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Smith - Junior Projects: Cite Primary Sources

A set of resources for juniors completing Dr. Smith's class projects.

What is a primary source?

A primary source documents shows direct, immediate or firsthand knowledge of a subject or event.  Primary source documents  are written at the time or on the scene where an event occurred.

Secondary sources lack direct knowledge of a topic or event. These include biographies, monographs, and general periodical articles. Secondary sources are written by people who did not witness or experience an event but may have a great deal of knowledge about the topic.

What's so great about primary sources?

Primary sources are firsthand accounts of historical events that allow you unfiltered access into the past. Here are some other reasons to use primary sources:

  • Bring you into contact with the firsthand accounts of events.  
  • Help you relate in a personal way to events of the past.
  • Give you a sense of the complexity of history. 
  • Allow you to see that secondary sources may only represent one of many historical interpretations.
  • Expose you to multiple perspectives on issues of the past and present.
  • Help you base your research off facts and observations.  
  • Require you to examine sources thoughtfully.
  • Allow you to have a deeper understanding by comparing primary sources with what you already know. 
  • Demonstrate that we all participate in making history every day, leaving behind our own primary source documentation.

Find Primary Sources Here!

Citing Primary Sources in Your Bibliography

Book Aristotle. Complete Works of Aristotle: The Revised Oxford Translation. Edited by J. Barnes. 2 vols. Bollingen Series. Princeton, NJ: Princeton University Press, 1983. 
Website

Author of original document, last name first. “Title of document.” Date of document. 
Title of Web Site where document is found. Author, Editor, or Producer of site. Date accessed. URL.

March On Milwaukee Civil Rights History Project. University of Wisconsin-Milwaukee Libraries. http://www4.uwm.edu/libraries/digilib/march/index.cfm.

Smith, Sydney. “Fallacies of Anti-Reformers.” 1824. Internet Modern History Sourcebook.
Paul Halsall, ed. Accessed 22 June 2011.
http://www.fordham.edu/halsall/mod/smithantireform.html.

“Codex Justinianus: Protection of Freewomen Married to Servile Husbands.” 530 A.D. 
Internet Medieval Source Book. Paul Halsall, ed. Accessed 25 February 2002. http://www.fordham.edu/halsall/source/codexVIl-24-i.html.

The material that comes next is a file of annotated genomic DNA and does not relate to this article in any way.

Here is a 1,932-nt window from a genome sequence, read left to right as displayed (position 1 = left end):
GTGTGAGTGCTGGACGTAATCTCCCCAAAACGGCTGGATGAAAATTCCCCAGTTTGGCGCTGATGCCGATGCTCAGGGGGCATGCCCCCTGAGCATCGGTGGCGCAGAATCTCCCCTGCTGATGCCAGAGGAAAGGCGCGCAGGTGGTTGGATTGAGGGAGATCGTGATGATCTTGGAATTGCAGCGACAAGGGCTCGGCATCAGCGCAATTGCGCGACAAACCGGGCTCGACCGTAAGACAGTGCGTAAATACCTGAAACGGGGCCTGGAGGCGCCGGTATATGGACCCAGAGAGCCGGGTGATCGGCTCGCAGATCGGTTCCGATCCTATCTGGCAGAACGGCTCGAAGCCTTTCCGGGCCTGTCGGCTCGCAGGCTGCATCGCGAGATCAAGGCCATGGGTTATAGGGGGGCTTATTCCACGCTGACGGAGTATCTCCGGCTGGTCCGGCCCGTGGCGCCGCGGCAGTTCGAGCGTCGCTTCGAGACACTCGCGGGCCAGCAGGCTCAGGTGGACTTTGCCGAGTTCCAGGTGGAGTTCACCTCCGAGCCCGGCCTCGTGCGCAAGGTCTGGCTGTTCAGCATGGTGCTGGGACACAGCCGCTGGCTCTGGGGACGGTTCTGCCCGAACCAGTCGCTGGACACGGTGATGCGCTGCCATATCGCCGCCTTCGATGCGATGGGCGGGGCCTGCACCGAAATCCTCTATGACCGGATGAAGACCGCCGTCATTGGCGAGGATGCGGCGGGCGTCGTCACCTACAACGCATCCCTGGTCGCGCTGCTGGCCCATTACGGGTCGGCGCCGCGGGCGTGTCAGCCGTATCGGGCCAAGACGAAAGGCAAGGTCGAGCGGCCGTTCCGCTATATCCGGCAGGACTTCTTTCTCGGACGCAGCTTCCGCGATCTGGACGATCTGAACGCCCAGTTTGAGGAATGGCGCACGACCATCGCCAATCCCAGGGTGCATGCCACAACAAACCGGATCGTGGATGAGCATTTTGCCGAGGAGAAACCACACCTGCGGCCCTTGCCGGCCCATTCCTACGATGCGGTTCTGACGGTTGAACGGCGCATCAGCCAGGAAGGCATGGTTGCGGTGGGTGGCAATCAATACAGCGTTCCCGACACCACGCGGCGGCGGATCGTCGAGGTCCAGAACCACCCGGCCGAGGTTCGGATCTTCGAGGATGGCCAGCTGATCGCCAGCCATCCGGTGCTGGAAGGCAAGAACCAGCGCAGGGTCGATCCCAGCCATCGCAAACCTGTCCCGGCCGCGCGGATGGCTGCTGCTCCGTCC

Veblen, Thorstein. The Theory of the Leisure Class: An Economic Study of Instituions. 
London: Macmillan & Co., 1912. Accessed 22 June 21 2011. http://books.google.com/books?id=2kAoAAAAYAAJ&dq=inauthor%3A%22Thorstein%20Veblen%22&pg=
PR3#v=onepage&q&f=false.

Manuscripts  Keller, Helen. Helen Keller to John Hitz, August 29, 1893. Letter. From Library of Congress, The Alexander Graham Bell Family Papers, 1862-1939. http://www.loc.gov/item/magbellbib004020 (accessed January 11, 2006).
Newspapers The Stars and Stripes, “Free Education While You Wait For Orders Home.” Dec. 6, 1918. From Library of Congress. http://www.loc.gov/item/sn88075768/1918-12-06/ed-1/ (accessed Feb. 10, 2012).
A Primary Source Quoted by a Second Source*
Author Surname, First Name/Initial [original author]. Title. Place of Publication:
            Publisher, Year. Quoted in Author First Name/Initial Surname [the author
            of the book that refers to the thoughts/ideas of the other author]. Title.
            Place of Publication: Publisher, Year, page #.
 
Gabriel, Astrik L.. "The Educational Ideas of Christine de Pisan." Culture and
            Imperialism. Journal of the History of Ideas 16, no. 1 (1995). Quoted in
            Sarah Gwyneth Ross. The Birth of Feminism: Women as Intellect in
            Renaissance Italy and England. Cambridge: Harvard University Press,
            2009, 23.

*If an author quotes someone else's work, but you are unable to track down the original source, you must cite both the original and the secondary source in a footnote and bibliography. 

Examples taken from the Library of Congress and Le Moyne College 

Footnotes vs. Bibliography

Footnotes: Citations at the end of the page on which the source is referenced, marked by a superscript number which corresponds to the superscript number within the body of the text next to the content being cited.

Bibliography: All of the sources you consulted while writing your paper. These full citations are placed in alphabetical order by author's last name and include sources cited and relevant source that were not cited but used as a reference. 

Chicago Style Basics

Use these basic guidelines when preparing your paper:

  • Use one-inch margins all around.
  • Spacing: Double-space throughout (including block quotes)
  • Choose a clean 12-point font.
  • Include a title page.
  • Page numbers begin in the header of the first page of text with Arabic number 1. 
  • Cite your sources in both the footnotes and the bibliography page.